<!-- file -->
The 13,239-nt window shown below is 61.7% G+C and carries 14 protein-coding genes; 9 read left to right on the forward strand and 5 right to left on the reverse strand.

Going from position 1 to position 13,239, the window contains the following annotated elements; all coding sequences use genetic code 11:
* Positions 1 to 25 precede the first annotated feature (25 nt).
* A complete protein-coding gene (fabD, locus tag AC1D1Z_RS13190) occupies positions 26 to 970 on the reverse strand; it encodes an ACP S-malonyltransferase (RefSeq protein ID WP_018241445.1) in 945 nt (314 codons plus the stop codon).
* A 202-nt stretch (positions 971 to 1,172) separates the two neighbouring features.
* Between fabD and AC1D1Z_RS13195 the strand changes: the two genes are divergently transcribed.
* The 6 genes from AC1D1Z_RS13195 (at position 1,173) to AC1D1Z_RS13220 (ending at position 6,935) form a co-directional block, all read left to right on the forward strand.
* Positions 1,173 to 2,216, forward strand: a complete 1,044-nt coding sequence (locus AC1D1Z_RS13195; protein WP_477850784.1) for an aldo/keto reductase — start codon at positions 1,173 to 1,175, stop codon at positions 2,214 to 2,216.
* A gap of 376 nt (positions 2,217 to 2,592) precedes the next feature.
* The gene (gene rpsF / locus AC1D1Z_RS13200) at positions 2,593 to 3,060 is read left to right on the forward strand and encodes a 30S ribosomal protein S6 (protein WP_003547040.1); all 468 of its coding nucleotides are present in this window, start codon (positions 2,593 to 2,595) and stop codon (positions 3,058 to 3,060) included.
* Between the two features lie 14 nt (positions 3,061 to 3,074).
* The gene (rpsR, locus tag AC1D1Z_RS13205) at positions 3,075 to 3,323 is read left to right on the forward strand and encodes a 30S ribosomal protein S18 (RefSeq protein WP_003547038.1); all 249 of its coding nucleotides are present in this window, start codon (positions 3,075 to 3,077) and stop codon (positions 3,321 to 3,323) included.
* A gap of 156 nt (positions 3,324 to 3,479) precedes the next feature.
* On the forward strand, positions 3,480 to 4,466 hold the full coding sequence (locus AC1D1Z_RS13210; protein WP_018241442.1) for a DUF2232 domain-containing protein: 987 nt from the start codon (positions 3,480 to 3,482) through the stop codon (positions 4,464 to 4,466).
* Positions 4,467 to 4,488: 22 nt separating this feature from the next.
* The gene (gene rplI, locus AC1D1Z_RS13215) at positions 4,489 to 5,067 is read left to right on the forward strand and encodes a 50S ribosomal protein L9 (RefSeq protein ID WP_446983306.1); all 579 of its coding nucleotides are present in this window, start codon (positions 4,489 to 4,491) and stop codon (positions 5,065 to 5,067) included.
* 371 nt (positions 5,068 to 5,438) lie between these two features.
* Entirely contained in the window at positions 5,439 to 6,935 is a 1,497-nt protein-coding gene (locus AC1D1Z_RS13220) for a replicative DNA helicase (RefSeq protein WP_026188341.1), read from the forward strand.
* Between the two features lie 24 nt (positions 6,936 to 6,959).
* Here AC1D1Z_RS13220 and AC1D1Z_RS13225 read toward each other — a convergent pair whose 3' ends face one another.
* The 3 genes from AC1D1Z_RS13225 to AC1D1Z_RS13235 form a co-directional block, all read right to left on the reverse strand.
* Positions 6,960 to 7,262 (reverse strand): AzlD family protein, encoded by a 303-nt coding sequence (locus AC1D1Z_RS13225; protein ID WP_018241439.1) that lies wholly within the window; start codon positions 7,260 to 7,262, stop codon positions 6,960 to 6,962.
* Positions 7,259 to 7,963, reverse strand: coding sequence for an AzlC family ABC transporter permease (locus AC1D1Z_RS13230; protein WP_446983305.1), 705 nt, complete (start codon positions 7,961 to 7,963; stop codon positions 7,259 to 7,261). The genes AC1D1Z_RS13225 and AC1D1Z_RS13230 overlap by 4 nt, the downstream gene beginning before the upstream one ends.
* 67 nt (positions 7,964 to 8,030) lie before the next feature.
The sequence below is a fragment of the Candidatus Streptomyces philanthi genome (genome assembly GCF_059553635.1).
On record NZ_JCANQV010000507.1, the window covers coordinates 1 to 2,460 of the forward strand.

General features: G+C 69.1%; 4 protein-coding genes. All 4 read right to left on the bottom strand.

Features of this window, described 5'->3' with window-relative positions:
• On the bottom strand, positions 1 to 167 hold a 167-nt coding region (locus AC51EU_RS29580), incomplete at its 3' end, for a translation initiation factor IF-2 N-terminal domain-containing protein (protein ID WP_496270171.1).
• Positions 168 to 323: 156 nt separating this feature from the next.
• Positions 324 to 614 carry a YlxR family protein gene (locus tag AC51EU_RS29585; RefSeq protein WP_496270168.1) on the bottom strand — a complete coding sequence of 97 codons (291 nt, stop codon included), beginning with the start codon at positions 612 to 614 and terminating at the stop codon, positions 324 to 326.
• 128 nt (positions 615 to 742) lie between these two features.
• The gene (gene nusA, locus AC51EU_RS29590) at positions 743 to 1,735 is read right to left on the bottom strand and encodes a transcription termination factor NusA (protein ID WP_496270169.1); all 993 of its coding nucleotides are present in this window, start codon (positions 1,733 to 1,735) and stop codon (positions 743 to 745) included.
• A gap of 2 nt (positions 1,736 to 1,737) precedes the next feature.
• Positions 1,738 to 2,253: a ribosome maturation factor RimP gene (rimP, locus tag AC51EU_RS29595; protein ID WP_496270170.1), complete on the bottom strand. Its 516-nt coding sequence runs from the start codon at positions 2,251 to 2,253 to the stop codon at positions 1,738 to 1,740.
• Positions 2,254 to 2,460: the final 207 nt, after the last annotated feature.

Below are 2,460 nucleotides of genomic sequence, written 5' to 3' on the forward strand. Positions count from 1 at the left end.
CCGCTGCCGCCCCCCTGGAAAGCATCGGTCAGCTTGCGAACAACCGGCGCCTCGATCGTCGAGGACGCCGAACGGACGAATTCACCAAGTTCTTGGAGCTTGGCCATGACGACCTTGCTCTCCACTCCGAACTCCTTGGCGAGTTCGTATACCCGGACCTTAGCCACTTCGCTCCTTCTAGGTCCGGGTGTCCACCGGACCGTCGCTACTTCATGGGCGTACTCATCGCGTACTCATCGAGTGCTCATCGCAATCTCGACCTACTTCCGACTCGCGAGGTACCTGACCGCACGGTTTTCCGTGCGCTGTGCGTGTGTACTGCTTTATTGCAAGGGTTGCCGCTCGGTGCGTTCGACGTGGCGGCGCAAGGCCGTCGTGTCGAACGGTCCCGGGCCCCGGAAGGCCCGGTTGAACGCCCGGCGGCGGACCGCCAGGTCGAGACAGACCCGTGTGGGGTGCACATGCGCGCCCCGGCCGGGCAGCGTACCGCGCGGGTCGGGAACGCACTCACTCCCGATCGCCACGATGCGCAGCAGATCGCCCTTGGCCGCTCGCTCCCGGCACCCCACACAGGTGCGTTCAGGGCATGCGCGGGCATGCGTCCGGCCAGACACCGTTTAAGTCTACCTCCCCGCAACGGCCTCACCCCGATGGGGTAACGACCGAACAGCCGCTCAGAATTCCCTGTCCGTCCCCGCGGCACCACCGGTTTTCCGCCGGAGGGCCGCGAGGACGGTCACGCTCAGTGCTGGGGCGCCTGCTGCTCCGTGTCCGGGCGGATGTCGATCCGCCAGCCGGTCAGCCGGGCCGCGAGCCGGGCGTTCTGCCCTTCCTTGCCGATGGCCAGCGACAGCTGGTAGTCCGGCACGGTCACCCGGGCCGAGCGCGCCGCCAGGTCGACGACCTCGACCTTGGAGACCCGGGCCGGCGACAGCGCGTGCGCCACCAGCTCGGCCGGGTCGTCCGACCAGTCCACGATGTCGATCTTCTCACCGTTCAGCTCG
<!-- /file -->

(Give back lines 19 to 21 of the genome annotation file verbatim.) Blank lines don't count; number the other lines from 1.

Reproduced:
* Between the two features lie 24 nt (positions 6,936 to 6,959).
* Here AC1D1Z_RS13220 and AC1D1Z_RS13225 read toward each other — a convergent pair whose 3' ends face one another.
* The 3 genes from AC1D1Z_RS13225 to AC1D1Z_RS13235 form a co-directional block, all read right to left on the reverse strand.